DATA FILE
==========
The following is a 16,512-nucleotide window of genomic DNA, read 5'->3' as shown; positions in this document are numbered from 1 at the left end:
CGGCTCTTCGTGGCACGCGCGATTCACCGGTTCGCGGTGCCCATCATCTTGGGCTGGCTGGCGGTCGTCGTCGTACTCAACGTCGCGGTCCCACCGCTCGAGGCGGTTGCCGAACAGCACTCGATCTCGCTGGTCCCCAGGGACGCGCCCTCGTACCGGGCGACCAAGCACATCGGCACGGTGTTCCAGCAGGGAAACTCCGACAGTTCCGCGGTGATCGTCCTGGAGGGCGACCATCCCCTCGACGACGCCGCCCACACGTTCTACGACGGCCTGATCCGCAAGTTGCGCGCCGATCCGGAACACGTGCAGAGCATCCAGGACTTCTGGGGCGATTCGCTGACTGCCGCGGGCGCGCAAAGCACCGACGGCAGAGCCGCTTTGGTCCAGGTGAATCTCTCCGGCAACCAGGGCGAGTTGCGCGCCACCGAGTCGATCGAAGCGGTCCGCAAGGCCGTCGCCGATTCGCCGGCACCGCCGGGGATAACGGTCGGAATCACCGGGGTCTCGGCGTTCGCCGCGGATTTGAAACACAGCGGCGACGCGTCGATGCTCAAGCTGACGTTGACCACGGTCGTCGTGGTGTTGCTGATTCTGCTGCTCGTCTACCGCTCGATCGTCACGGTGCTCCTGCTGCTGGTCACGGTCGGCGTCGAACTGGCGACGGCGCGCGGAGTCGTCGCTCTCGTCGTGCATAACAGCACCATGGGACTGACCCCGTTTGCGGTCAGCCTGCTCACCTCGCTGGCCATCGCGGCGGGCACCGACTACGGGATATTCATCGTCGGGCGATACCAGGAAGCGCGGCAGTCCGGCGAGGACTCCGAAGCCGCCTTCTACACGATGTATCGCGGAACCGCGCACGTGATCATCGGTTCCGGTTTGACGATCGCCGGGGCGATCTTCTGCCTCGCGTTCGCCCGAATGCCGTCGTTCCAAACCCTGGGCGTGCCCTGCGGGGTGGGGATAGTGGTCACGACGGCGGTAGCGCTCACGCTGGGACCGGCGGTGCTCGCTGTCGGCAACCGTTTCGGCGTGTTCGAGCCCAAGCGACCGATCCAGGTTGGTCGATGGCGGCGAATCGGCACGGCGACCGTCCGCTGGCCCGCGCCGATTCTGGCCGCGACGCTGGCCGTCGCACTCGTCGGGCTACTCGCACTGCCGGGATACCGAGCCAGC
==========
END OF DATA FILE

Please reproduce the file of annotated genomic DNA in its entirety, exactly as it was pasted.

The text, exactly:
The following is a 16,512-nucleotide window of genomic DNA, read 5'->3' as shown; positions in this document are numbered from 1 at the left end:
CGGCTCTTCGTGGCACGCGCGATTCACCGGTTCGCGGTGCCCATCATCTTGGGCTGGCTGGCGGTCGTCGTCGTACTCAACGTCGCGGTCCCACCGCTCGAGGCGGTTGCCGAACAGCACTCGATCTCGCTGGTCCCCAGGGACGCGCCCTCGTACCGGGCGACCAAGCACATCGGCACGGTGTTCCAGCAGGGAAACTCCGACAGTTCCGCGGTGATCGTCCTGGAGGGCGACCATCCCCTCGACGACGCCGCCCACACGTTCTACGACGGCCTGATCCGCAAGTTGCGCGCCGATCCGGAACACGTGCAGAGCATCCAGGACTTCTGGGGCGATTCGCTGACTGCCGCGGGCGCGCAAAGCACCGACGGCAGAGCCGCTTTGGTCCAGGTGAATCTCTCCGGCAACCAGGGCGAGTTGCGCGCCACCGAGTCGATCGAAGCGGTCCGCAAGGCCGTCGCCGATTCGCCGGCACCGCCGGGGATAACGGTCGGAATCACCGGGGTCTCGGCGTTCGCCGCGGATTTGAAACACAGCGGCGACGCGTCGATGCTCAAGCTGACGTTGACCACGGTCGTCGTGGTGTTGCTGATTCTGCTGCTCGTCTACCGCTCGATCGTCACGGTGCTCCTGCTGCTGGTCACGGTCGGCGTCGAACTGGCGACGGCGCGCGGAGTCGTCGCTCTCGTCGTGCATAACAGCACCATGGGACTGACCCCGTTTGCGGTCAGCCTGCTCACCTCGCTGGCCATCGCGGCGGGCACCGACTACGGGATATTCATCGTCGGGCGATACCAGGAAGCGCGGCAGTCCGGCGAGGACTCCGAAGCCGCCTTCTACACGATGTATCGCGGAACCGCGCACGTGATCATCGGTTCCGGTTTGACGATCGCCGGGGCGATCTTCTGCCTCGCGTTCGCCCGAATGCCGTCGTTCCAAACCCTGGGCGTGCCCTGCGGGGTGGGGATAGTGGTCACGACGGCGGTAGCGCTCACGCTGGGACCGGCGGTGCTCGCTGTCGGCAACCGTTTCGGCGTGTTCGAGCCCAAGCGACCGATCCAGGTTGGTCGATGGCGGCGAATCGGCACGGCGACCGTCCGCTGGCCCGCGCCGATTCTGGCCGCGACGCTGGCCGTCGCACTCGTCGGGCTACTCGCACTGCCGGGATACCGAGCCAGC